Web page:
Re: Player Piano Co.
By Karl Ellison
|I recently submitted buy-bids for the QRS roll auction #50 by email.|
I enclosed a postscript in it suggesting that they put their email address on their letterhead, mailings, catalogs (full of junk!), etc. Even though I suggested that they were actually preventing people from being exposed to and from buying their merchandise by not doing so, it was a politely worded paragraph from a customer. I received an email response back the next day, reproduced here in all it's un-capitalized splendor:
"auction bid received."
I have a feeling that QRSBUFLO@aol.com is an employee's computer, not QRSs. Perhaps they are still using dial-telephones too.
I experienced the _very same_ rudeness Doug Adam experienced at PPCo., only mine was about the way I wrote in the prices in the price column of the order forms. I used superscripted numbers in the 'cents' column, along with European number 7s. A curt note along with boldly overwritten numbers were on my order copy. When I phoned in an order twice, I had the distinct feeling that I had interrupted their day. Isn't that a laugh? The orders took over a week to arrive, to boot.
It's arrogance, plain and simple, to make the customer feel that they've done something wrong. The customer is the only reason for their existence. Virtually no competition in the field gives them virtual license to do so. I fully expect this treatment at McDonalds, Sears, and other establishments that pay $4.95/hr to their front people. I've lowered my expectations so that when I encounter a smiling, helpful clerk, I'm pleasantly surprised. I could never understand this -- to the customer, the front-people *are* the company!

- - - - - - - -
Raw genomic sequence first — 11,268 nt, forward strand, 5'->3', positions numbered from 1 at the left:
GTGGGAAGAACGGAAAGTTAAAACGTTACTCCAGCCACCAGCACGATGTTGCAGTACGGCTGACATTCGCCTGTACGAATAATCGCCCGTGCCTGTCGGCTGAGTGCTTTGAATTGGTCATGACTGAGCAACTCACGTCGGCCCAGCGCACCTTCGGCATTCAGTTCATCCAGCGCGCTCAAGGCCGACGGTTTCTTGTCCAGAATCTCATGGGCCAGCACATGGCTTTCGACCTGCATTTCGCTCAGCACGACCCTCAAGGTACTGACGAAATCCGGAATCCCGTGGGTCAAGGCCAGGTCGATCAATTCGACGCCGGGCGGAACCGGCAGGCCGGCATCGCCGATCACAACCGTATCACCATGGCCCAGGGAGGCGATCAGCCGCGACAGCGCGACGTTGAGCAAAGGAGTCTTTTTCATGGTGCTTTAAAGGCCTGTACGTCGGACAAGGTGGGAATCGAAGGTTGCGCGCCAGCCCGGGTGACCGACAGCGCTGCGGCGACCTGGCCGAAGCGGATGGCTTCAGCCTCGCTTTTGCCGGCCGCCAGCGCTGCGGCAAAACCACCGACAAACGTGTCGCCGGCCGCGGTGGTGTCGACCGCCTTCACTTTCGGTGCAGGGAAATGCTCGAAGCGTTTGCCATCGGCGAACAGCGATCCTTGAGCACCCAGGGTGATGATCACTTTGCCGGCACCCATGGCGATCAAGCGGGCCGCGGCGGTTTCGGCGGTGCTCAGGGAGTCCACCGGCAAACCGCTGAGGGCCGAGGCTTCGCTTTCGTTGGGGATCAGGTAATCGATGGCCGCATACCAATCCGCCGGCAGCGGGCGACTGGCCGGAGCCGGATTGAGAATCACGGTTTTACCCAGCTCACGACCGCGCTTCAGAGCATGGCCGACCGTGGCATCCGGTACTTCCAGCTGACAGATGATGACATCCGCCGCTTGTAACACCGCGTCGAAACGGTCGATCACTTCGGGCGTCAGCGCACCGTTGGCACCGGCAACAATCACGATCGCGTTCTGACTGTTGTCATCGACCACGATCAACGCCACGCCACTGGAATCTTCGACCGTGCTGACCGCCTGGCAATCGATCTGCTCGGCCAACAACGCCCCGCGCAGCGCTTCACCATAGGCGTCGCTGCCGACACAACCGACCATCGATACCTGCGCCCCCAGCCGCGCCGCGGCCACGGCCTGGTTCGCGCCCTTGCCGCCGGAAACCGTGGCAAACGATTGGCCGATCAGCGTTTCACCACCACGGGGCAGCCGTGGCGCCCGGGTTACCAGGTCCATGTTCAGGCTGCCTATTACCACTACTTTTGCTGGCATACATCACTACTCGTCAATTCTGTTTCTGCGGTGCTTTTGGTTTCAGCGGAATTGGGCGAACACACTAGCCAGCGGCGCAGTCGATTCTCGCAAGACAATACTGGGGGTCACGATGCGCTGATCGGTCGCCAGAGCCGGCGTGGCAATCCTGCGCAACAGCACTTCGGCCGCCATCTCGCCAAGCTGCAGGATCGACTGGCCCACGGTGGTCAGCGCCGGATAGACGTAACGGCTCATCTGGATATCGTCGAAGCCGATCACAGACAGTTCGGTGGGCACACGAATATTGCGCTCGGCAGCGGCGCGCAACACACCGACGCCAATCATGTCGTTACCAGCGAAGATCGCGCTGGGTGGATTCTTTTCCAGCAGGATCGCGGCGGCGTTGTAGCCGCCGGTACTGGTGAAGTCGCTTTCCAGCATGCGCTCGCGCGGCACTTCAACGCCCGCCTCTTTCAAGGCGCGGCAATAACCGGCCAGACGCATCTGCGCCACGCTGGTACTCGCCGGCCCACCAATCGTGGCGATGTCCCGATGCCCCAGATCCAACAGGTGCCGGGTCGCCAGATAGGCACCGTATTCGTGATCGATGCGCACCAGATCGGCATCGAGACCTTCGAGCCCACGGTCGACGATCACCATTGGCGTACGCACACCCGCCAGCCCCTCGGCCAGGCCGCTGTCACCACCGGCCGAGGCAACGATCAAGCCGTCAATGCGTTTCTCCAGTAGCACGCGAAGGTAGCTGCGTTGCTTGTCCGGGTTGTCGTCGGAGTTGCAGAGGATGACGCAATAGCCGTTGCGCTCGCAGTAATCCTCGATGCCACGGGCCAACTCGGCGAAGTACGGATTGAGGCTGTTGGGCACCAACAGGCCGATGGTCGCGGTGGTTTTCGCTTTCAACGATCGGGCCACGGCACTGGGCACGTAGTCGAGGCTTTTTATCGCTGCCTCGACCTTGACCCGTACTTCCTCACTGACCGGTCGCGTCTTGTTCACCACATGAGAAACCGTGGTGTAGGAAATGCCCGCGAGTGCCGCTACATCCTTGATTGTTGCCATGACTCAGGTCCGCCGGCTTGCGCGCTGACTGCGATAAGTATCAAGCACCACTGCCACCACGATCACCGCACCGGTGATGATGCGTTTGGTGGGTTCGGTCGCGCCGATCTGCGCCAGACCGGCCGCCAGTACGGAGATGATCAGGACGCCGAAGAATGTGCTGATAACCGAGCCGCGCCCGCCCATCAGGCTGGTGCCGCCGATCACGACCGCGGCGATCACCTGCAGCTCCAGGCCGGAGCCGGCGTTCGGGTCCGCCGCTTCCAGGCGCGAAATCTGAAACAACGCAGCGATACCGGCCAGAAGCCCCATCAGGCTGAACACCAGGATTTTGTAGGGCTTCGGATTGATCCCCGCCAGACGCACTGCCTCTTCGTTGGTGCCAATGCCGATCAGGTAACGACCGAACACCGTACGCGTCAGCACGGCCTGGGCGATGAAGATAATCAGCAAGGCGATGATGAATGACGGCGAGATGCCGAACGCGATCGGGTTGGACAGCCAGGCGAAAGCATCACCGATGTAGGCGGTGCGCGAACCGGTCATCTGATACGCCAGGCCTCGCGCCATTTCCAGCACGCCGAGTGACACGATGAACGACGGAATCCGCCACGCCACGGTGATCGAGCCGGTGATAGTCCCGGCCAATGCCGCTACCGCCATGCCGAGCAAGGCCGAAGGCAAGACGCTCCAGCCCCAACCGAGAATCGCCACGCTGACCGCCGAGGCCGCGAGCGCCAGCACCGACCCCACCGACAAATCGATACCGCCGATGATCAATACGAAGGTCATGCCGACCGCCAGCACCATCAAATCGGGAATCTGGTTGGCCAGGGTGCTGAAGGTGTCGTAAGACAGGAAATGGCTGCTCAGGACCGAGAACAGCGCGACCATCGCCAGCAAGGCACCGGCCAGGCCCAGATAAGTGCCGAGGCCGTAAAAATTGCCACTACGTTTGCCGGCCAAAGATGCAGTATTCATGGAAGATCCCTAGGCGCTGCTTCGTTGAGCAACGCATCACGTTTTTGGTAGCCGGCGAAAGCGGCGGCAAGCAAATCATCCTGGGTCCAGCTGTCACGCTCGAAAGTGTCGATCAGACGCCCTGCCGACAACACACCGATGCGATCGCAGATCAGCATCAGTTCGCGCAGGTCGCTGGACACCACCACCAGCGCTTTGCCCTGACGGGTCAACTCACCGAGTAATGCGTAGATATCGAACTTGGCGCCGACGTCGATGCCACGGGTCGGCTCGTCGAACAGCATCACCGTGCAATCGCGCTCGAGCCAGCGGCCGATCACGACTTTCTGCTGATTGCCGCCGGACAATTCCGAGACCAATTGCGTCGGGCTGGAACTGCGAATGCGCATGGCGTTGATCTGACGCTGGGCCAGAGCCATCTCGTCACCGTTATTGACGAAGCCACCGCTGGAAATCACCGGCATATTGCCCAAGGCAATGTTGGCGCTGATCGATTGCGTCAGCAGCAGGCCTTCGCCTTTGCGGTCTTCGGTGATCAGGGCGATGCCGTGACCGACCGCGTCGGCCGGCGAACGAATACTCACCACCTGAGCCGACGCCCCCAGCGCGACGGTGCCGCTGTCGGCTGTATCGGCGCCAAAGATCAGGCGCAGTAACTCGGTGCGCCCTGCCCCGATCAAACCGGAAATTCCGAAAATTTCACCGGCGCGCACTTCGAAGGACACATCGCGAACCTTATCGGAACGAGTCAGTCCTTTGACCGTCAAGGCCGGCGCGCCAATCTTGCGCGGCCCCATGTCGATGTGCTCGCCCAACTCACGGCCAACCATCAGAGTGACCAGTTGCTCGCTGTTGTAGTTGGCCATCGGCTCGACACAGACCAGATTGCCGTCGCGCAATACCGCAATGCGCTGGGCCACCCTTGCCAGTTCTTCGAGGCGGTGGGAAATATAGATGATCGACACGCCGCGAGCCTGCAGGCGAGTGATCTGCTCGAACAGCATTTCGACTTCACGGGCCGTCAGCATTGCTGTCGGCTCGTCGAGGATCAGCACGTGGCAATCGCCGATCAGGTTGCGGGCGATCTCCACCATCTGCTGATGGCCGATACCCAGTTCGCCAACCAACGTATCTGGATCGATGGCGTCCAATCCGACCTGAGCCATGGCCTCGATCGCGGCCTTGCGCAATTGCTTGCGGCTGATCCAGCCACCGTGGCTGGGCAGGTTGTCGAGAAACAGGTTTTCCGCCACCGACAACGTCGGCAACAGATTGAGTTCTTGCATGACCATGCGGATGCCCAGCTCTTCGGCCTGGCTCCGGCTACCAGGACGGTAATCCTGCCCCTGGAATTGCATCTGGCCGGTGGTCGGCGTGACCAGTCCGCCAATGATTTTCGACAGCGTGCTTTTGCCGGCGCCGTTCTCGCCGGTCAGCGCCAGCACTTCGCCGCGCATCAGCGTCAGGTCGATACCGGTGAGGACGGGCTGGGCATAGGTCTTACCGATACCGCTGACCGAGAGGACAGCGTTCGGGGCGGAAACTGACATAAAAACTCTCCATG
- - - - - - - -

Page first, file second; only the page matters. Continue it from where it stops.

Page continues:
Why not put someone out front who gives a damn (that is to say, paid decently)? Okay, okay, so the player supply business ain't no gold mine, so some sales reps at PPCo. are base-caliber professionals, but put them in the back room sorting parts, for cripes sakes! Since they are one of a limited number of supply houses, you will continue to take it. Sure, you know where the door is, but with limited alternatives, it's hard to vote with your feet.
I read a poster that proffered reasons why customers go away: 2% die, 4% move away, 10% for pricing reasons, blah blah, and 60% because of the way they were treated by a company representative.
Ashland, Massachusetts U. S. A.
(Message sent Sun 19 Jan 1997, 14:18:02 GMT, from time zone GMT-0500.)